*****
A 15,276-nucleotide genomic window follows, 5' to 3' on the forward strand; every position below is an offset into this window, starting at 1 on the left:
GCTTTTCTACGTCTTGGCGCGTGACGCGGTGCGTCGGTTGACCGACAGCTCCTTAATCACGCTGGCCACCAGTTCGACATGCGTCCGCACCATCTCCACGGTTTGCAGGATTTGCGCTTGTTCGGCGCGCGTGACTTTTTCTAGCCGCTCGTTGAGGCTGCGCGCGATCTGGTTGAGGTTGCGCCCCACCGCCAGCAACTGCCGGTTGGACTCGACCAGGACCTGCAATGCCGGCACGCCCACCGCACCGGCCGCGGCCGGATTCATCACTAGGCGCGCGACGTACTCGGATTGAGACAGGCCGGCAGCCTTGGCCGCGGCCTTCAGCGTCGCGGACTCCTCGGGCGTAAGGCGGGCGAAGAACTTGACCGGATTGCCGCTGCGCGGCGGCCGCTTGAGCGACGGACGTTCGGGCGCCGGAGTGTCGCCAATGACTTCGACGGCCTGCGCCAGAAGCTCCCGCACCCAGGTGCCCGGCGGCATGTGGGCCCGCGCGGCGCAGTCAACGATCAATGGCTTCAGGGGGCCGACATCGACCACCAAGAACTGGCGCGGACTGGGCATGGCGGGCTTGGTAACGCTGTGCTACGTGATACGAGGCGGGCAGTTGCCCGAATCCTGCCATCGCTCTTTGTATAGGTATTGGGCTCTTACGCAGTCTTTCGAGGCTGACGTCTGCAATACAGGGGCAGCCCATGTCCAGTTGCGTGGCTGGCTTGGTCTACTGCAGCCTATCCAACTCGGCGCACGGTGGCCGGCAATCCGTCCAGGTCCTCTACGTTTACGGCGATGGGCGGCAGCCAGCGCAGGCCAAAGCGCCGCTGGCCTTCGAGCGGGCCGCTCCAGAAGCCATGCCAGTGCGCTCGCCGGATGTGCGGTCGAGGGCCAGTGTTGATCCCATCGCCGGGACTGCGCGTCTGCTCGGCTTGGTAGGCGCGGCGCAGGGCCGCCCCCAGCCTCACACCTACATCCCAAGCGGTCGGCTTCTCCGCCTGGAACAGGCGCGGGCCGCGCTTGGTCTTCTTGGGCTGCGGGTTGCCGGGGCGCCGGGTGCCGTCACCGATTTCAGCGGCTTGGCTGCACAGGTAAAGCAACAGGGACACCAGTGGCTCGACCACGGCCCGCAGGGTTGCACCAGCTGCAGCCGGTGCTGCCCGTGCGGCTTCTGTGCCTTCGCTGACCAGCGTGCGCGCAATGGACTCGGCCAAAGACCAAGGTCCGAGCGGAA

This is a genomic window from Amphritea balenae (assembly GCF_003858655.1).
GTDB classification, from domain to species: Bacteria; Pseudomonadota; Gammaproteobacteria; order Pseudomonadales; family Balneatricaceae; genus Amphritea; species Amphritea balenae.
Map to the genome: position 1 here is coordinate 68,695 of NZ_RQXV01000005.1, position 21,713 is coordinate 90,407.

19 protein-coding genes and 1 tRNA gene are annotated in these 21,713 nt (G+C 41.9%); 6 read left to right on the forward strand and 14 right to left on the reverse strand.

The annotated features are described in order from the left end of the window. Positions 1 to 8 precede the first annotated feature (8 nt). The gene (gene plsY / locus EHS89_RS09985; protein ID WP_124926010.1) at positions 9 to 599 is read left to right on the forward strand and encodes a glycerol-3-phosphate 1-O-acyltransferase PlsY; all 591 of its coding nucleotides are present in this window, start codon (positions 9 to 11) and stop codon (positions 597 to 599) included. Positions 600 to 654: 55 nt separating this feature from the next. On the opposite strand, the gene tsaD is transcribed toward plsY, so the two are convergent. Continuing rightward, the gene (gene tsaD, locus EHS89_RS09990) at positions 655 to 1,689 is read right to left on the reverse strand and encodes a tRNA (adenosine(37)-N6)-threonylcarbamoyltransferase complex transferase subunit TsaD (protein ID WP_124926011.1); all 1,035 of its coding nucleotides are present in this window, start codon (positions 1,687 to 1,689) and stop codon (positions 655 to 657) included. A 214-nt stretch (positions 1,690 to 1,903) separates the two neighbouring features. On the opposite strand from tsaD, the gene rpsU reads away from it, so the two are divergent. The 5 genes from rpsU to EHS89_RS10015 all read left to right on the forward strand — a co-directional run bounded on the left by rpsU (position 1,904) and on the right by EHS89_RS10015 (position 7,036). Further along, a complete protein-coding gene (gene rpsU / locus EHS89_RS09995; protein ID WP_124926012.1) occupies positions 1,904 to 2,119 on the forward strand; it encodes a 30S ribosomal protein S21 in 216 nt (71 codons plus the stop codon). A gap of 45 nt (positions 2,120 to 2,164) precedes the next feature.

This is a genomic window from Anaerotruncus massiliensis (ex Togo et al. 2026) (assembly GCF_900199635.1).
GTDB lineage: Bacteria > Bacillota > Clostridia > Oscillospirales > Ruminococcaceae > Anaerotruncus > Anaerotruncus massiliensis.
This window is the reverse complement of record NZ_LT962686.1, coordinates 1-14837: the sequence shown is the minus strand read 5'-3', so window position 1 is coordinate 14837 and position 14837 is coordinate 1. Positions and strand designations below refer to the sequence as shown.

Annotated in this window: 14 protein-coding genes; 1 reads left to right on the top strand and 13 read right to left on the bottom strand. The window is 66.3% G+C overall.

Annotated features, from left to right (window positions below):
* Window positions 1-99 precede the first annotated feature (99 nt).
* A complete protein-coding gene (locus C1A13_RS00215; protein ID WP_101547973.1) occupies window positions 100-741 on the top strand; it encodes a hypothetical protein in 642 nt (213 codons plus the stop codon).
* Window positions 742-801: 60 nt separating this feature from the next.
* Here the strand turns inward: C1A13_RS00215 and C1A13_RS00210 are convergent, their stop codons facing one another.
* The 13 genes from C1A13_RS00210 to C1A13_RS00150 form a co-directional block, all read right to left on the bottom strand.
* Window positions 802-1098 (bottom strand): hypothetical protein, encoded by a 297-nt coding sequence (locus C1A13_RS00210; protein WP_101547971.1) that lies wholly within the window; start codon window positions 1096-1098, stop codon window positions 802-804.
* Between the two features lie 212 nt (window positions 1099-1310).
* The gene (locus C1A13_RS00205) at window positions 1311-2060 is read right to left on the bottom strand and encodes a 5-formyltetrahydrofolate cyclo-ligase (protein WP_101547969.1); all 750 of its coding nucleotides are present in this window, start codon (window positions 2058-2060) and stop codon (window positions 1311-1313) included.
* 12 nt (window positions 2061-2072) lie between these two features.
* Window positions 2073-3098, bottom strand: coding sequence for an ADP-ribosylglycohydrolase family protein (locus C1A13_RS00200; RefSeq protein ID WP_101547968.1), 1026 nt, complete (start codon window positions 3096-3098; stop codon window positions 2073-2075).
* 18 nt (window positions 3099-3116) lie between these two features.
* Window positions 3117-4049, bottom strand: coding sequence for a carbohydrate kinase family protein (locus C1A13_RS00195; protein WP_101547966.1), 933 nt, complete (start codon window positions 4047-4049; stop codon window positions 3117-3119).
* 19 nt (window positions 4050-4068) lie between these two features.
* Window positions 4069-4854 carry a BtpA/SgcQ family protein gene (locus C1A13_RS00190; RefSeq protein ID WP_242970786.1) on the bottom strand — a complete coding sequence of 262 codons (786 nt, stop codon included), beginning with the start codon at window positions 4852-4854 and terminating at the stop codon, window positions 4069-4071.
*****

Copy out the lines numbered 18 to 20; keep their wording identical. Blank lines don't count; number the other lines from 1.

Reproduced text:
* Window positions 802-1098 (bottom strand): hypothetical protein, encoded by a 297-nt coding sequence (locus C1A13_RS00210; protein WP_101547971.1) that lies wholly within the window; start codon window positions 1096-1098, stop codon window positions 802-804.
* Between the two features lie 212 nt (window positions 1099-1310).
* The gene (locus C1A13_RS00205) at window positions 1311-2060 is read right to left on the bottom strand and encodes a 5-formyltetrahydrofolate cyclo-ligase (protein WP_101547969.1); all 750 of its coding nucleotides are present in this window, start codon (window positions 2058-2060) and stop codon (window positions 1311-1313) included.